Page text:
• Simultaneous test design, test execution, and learning.


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• Simultaneous test design, test execution, and learning.

  1. 1. What IS Exploratory Testing? • Simultaneous test design, test Exploratory Testing execution, and learning. and Leadership • James Bach, 1995 Michael Bolton DevelopSense http://www.developsense.com But maybe it would be a good idea to underscore November 2009 why that’s important… What IS Exploratory Testing? What IS Exploratory Testing? • I follow (and to some degree contributed to) Kaner’s definition, •Simultaneous test design, test execution, which was refined over several peer conferences through 2007: and learning, with an emphasis on learning. Exploratory software testing is… • a style of software testing •Cem Kaner, 2005 • • that emphasizes the personal freedom and responsibility of the individual tester • to continually optimize the value of his or her work • by treating test design, test execution, test result interpretation, and test-related learning Whoa. Maybe it • as mutually supportive activities would be a good But maybe it would be a good idea to be • that run in parallel idea to keep it brief really explicit about what goes on… • throughout the project. most of the time… See Kaner, “Exploratory Testing After 23 Years”, www.kaner.com/pdfs/ETat23.pdf Testing Isn’t Just Checking Oh no! What Does “Non-Sapient” Mean? • Checking is a process of confirming and • A non-sapient activity can be performed verifying existing beliefs • Checking can (and I argue, largely should) be done by automation • It is a non-sapient process by a machine by a human who has been that can’t think instructed NOT to think (but it’s quick and precise) (and that’s slow and erratic) See http://www.developsense.com/2009/08/testing-vs-checking.html 1
  2. 2. What is Checking? What Is Sapience? • A check has three attributes • A sapient activity is one that requires a • It requires an observation thinking human to perform • The observation is linked to a decision rule • We test not only for repeatability, but also for • The observation and the rule can be applied adaptability, value, and threats to value • by a machine • by a sufficiently disengaged human Checking IS Important But… • Despite what the Agilists might have you believe, checking is not new • A good tester doesn’t just ask • D. McCracken (1957) refers to “program checkout” • Jerry Weinberg: checking was important in the early days because • computer time was expensive • A good tester asks • programmers were cheap • the machinery was so unreliable • Checking has been rediscovered by the Agilists • centrally important to test-driven development, refactoring, continuous integration & deployment • excellent checking is surrounded by testing work • CHECks are CHange detECtors Testing IS Exploring Humans can… • Testing, as I see, it is all about exploration, recognize new risks investigate speculate discovery, investigation, and learning empathize anticipate predict suggest judge project • Testing can be assisted by machines, but can’t recognize refocus be done by machines alone contextualize elaborate appreciate • It is a sapient process I can’t do that, strategize evaluate but I can help you become resigned act on your ideas. question charter assess teach learn get frustrated reframe work around a problem invent make conscious decisions model resource See http://www.developsense.com/2009/08/testing-vs-checking.html troubleshoot collaborate refine 2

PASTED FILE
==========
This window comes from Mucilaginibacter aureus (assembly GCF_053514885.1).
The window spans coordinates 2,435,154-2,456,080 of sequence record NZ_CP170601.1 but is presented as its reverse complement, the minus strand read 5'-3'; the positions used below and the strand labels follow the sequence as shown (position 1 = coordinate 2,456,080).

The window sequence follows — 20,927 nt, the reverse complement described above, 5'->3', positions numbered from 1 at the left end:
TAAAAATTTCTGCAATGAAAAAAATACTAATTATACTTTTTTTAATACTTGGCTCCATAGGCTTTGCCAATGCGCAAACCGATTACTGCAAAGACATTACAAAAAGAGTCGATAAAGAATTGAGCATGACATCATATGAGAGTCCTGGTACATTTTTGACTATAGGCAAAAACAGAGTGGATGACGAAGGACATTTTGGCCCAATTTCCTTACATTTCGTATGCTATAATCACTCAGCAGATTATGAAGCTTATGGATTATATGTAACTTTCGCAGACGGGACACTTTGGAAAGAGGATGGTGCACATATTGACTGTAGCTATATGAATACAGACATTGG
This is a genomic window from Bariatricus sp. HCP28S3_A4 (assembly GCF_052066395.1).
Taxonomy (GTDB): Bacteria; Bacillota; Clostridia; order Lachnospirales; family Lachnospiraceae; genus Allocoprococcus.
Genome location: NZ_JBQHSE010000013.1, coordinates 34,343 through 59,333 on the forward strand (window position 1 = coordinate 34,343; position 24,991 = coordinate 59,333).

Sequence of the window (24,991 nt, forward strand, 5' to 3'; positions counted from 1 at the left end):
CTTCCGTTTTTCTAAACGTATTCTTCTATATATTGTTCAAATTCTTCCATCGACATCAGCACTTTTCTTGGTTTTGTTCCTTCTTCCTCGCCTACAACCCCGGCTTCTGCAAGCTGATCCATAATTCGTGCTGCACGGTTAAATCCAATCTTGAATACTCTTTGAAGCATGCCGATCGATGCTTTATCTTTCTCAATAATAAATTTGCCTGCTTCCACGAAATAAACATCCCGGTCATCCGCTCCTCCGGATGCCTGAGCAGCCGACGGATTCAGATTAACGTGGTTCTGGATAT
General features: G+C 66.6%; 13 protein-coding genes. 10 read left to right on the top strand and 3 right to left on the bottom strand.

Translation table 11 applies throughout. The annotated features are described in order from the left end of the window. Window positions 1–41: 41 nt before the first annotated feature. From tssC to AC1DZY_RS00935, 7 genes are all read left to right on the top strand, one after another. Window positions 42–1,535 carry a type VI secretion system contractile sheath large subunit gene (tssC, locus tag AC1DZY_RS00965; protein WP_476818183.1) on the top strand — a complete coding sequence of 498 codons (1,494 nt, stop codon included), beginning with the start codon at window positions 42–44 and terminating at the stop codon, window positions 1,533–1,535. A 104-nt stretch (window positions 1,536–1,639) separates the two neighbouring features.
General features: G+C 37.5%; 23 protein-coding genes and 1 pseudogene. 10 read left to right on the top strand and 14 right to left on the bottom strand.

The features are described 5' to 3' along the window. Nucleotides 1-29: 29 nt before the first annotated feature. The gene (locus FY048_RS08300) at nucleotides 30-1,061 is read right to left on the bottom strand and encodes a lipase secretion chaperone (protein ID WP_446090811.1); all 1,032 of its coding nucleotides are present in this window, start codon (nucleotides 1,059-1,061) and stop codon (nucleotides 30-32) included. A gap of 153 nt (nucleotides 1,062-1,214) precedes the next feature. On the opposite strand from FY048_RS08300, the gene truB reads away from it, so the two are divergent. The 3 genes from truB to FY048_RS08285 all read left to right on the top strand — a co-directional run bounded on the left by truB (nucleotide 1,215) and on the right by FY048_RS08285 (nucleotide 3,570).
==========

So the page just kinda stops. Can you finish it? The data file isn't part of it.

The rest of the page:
3. 3. Machines can’t… The Danger of Scripts • Scripts aren’t necessary for recognize new risks investigate speculate EL skilled (human) testers empathize anticipate predict suggest • Script preparation takes away judge FE recognize refocus project from testing time contextualize elaborate • Bugs found and fixed during appreciate NK strategize evaluate script prep tend to stay fixed become resigned • Scripts separate design, question charter assess HI execution, interpretation, and teach learn get frustrated learning…and thus DE-SKILL reframe work around a problem • Scripts drive inattentional invent T model make conscious decisions troubleshoot collaborate refine resource blindness See Kaner, “The Value of Checklists and The Danger of Scripts” http://www.kaner.com Besides… So why don’t we hear more about E.T.? FEAR • You cannot use a script to • investigate a problem you’ve found • decide that there’s a problem with a script • escape the script problem you’ve identified • Maybe managers fear that E.T. depends on skill • but who benefits from ANY unskilled testing? • determine the best way to phrase a report • Maybe managers fear that E.T. is unstructured • unravel a puzzling situation • but it is structured • Maybe managers fear that E.T. is unaccountable • but it can be entirely accountable • Maybe managers fear that E.T. is unmanageable • but you can manage anything if you put your mind to it Skill vs. Alternatives Heuristics are applied, not followed. supervision The greater the skill of This… The skilled tester the tester, the less -Idea remains in control of prescribed procedure, -Idea the process. supervision, or … favorable environment is required. 1. Do this skill 2. Then do this …not this. 3. Then do this s edure ol 4. Then do this d proc tr Scripte sion of con environment procedure 5. And then this… e illu ters. give th nskilled tes over u 17 3